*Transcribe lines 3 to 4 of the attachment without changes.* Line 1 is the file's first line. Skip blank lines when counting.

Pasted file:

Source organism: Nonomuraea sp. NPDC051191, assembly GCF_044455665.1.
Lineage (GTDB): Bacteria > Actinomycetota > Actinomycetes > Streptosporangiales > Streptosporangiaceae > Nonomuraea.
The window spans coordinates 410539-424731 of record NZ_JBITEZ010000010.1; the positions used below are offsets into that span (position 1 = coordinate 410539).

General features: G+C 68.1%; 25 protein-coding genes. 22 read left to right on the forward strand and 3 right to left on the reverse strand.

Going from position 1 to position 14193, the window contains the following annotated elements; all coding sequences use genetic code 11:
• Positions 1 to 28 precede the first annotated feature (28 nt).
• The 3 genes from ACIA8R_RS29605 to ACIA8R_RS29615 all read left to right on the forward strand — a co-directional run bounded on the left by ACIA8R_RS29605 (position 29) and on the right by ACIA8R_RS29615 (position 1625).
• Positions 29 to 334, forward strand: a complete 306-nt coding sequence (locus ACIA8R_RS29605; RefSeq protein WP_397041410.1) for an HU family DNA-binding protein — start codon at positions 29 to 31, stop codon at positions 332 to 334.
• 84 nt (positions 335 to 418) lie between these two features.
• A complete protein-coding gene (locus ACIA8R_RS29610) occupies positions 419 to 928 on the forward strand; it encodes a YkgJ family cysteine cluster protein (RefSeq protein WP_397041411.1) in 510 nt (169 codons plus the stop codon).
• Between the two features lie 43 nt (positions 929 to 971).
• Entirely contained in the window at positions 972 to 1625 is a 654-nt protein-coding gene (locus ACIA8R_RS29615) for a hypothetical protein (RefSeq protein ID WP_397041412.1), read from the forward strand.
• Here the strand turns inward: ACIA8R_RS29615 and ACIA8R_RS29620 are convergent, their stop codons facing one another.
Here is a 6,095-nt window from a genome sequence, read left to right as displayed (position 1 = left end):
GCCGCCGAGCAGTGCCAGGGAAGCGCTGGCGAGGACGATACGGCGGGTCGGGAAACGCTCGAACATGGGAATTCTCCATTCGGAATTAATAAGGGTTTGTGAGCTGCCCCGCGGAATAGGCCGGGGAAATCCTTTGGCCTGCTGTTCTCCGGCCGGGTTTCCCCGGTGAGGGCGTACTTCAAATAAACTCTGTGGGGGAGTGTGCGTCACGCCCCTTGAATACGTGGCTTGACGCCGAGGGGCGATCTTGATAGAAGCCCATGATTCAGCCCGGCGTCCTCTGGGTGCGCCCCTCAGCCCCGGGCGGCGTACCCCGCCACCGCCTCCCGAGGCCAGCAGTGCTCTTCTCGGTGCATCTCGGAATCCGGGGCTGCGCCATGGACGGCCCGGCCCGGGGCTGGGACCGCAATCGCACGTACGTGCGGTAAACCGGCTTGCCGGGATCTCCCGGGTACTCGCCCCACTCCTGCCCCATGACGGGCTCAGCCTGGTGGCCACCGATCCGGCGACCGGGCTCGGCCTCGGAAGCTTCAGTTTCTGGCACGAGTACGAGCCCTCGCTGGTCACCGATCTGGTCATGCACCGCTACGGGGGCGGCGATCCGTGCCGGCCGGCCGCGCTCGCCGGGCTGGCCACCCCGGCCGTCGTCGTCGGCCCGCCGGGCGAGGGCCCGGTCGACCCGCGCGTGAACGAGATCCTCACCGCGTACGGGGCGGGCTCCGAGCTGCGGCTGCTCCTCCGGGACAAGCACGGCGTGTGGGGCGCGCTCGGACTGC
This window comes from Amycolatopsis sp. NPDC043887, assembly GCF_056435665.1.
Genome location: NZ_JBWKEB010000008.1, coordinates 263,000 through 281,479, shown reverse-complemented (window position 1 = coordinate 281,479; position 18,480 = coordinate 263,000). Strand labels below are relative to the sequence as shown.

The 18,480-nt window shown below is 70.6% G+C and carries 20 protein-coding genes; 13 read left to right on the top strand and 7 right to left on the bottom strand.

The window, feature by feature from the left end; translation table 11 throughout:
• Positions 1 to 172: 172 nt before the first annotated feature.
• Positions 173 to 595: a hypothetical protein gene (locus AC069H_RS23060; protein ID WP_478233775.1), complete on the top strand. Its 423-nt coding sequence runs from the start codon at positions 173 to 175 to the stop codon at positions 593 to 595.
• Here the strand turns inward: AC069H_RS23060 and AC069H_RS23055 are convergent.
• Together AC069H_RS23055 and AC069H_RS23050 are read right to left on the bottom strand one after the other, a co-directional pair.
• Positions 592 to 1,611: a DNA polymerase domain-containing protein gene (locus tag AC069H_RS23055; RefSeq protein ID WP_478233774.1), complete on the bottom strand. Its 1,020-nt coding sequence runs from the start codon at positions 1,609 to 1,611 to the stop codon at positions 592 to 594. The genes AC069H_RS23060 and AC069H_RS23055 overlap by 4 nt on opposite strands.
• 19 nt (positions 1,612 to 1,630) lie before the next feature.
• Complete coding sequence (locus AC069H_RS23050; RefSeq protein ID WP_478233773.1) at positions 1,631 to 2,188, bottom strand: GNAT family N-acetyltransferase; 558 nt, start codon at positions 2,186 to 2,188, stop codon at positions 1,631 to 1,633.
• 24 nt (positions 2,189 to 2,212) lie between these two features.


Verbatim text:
The window spans coordinates 410539-424731 of record NZ_JBITEZ010000010.1; the positions used below are offsets into that span (position 1 = coordinate 410539).

General features: G+C 68.1%; 25 protein-coding genes. 22 read left to right on the forward strand and 3 right to left on the reverse strand.